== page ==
BIS present a disc of works by the Japanese composer Mari Takano, composed between 2003 and 2009. The four duos and trios that share the title LigAlien are all results of the idea of what would it be like to implant ‘alien’ music into one of Ligeti’s works. Interspersing the four 'LigAliens' are two solo pieces, Jungibility for piano and Full Moon for violin and electronics, which also embrace a wealth of ideas both musical and otherwise from Duke Ellington, Omar Sosa and Stockhausen (Jungibility) and Björk, Pina Bausch and Miles Davis (Full Moon).
The answer to the question what would post-Oistrakh Soviet Mozart sound like? is Vladimir Spivakov. The answer to the question what does Spivakov's Mozart sound like? is lightly, lively, elegant, and, every once in a while, extremely intense. In these recordings from the late '70s and early '80s of Mozart's violin concertos and Sinfonia Concertante with the English Chamber Orchestra and violist Yuri Bashmet, Spivakov plays and conducts with graceful artistry, consummate virtuosity, and deep humanity. In opening Allegros, Spivakov is airborne in the zephyrs of spring. In the closing Rondos, Spivakov is dancing in the ballrooms of Europe. But sometimes, especially in the central Andantes, Spivakov can sing with an intimacy and intensity that reveal a more profound Mozart, a Mozart touched not only by eternity but by mortality. In the central Andante of the Sinfonia Concertante with the soulful Yuri Bashmet, Spivakov proves he is not only the best of the post-Oistrakh Soviet violinists, but also one of the most moving violinists of the past 30 years.(James Leonard)
For one of Bellini's less popular works, I Capuleti has seen a remarkable number of recordings, with some of the starriest stars in the operatic firmament taking part. A self-recommending and self-damning bastardized version from the 1960s in which the role of Romeo was transposed from mezzo to tenor (by Claudio Abbado) can still be found with Giacomo Aragall as Romeo, Renata Scotto (or Margarita Rinaldi, in another pirate) as Giulietta, and Luciano Pavarotti as Tebaldo. Muti's set with Gruberova and Baltsa manages to be both exciting and sterile at the same time, a couple of other entries have come and gone (where is the Sills?), and the only competition for this current release is RCA's with the marvelous, expressive Vesalina Kasarova as Romeo and the pretty, fragile Giulietta of Eva Mei. But for my ears, this one, handsomely led by Donald Runnicles, takes the lead.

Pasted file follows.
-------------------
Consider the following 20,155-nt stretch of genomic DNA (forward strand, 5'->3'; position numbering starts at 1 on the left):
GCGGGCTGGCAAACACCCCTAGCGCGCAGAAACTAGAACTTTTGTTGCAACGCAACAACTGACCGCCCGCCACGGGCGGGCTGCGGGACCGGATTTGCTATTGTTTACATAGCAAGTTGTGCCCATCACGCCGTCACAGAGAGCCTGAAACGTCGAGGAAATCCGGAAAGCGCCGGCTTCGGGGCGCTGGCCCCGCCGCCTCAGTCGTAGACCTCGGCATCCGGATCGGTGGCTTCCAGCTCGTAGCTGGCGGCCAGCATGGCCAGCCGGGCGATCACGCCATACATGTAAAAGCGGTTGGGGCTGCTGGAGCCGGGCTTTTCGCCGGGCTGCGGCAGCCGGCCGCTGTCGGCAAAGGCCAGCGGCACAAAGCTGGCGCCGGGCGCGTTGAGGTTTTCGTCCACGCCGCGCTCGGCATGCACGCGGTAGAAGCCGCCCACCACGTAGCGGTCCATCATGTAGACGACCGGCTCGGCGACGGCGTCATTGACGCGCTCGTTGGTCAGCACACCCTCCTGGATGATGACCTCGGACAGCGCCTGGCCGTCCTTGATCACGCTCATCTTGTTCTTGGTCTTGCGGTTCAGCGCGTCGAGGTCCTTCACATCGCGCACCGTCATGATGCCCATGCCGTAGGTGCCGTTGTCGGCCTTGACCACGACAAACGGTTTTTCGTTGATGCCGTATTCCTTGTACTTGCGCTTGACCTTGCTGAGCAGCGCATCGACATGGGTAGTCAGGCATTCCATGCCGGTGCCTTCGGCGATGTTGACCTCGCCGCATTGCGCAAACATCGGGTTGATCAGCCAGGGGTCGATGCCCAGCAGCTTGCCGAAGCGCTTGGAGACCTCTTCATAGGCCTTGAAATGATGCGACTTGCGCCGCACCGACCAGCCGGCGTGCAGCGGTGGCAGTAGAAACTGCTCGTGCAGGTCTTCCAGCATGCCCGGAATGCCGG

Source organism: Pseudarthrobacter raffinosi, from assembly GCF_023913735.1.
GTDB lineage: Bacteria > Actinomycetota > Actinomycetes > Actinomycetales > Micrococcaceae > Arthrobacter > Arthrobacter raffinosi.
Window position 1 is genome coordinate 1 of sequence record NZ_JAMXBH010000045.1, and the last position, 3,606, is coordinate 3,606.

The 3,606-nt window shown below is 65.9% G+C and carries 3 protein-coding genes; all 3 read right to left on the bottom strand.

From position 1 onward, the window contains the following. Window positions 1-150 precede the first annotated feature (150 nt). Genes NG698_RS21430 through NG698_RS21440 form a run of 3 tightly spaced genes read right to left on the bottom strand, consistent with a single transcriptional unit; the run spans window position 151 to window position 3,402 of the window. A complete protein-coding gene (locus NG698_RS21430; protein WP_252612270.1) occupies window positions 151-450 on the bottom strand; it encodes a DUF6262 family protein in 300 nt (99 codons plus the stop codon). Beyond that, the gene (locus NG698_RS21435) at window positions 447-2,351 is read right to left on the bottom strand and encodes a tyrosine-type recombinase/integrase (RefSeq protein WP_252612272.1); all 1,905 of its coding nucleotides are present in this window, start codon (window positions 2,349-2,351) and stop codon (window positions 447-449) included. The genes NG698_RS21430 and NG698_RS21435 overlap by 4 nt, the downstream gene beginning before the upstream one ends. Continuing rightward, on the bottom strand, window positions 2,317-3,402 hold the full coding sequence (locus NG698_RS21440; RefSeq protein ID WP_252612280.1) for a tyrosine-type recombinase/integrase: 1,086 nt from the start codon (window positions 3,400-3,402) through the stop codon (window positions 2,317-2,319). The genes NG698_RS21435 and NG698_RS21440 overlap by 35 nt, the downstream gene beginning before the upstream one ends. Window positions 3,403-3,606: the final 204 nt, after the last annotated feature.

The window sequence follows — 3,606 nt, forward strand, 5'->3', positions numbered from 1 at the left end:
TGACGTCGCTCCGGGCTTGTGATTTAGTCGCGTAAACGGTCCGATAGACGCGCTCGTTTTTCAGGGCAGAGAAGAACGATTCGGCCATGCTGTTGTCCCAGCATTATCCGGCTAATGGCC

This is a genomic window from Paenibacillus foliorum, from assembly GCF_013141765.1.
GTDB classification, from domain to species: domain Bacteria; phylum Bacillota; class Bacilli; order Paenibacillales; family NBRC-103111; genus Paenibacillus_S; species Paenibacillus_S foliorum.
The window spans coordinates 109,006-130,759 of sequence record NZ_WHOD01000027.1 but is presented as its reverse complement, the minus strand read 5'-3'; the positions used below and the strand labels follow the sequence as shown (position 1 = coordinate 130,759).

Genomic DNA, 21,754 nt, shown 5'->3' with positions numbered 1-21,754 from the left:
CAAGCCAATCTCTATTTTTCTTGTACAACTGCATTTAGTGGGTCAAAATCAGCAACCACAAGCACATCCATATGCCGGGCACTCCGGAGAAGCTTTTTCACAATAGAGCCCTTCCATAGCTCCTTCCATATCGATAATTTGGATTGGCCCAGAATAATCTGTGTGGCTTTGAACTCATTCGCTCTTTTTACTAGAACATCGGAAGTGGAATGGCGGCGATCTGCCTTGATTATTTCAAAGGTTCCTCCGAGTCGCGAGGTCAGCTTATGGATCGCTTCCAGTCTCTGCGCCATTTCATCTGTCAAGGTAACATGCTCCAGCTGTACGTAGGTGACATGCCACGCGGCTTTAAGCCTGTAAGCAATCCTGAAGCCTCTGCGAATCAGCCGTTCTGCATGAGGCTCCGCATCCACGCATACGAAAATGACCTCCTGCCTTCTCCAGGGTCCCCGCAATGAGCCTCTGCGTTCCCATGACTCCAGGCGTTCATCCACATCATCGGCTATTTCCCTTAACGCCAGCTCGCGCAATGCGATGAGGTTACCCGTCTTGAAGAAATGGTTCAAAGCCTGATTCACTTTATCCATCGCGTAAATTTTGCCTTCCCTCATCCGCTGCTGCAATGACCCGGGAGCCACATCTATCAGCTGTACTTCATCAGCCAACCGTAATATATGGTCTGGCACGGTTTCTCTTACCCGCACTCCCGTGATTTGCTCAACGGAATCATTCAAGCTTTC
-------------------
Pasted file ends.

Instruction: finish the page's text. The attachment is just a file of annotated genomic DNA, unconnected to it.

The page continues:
For his first opera production, Dario Fo, the theatre director known for his brilliant wit, chose to stage Rossini's Il barbiere di Siviglia for the Netherlands Opera. First mounted in 1987, it was a huge success and a live recording of its revival in May 1992, the 200th anniversary of Rossini's birth, has been made. Fo has said that 'Rossini is the musician of eating and love. He composes music rich in herbs and aromas, in which you find olives, tomatoes, fish, grapes, roses and rosemary, sheets and tablecloths, dry wine and the laughter of girls.' His 'Barbiere' is a joyful carnival. During the overture he fills the stage with carnival revellers and immediately the commedia dell'arte origins of opera buffa are restored. Visual theatrics abound, never at the expense of the music, but highlighting it, engaging the eye as well as the ear. Fo addresses the heart more than the intellect and Rossini's comedy comes up dazzling and vital.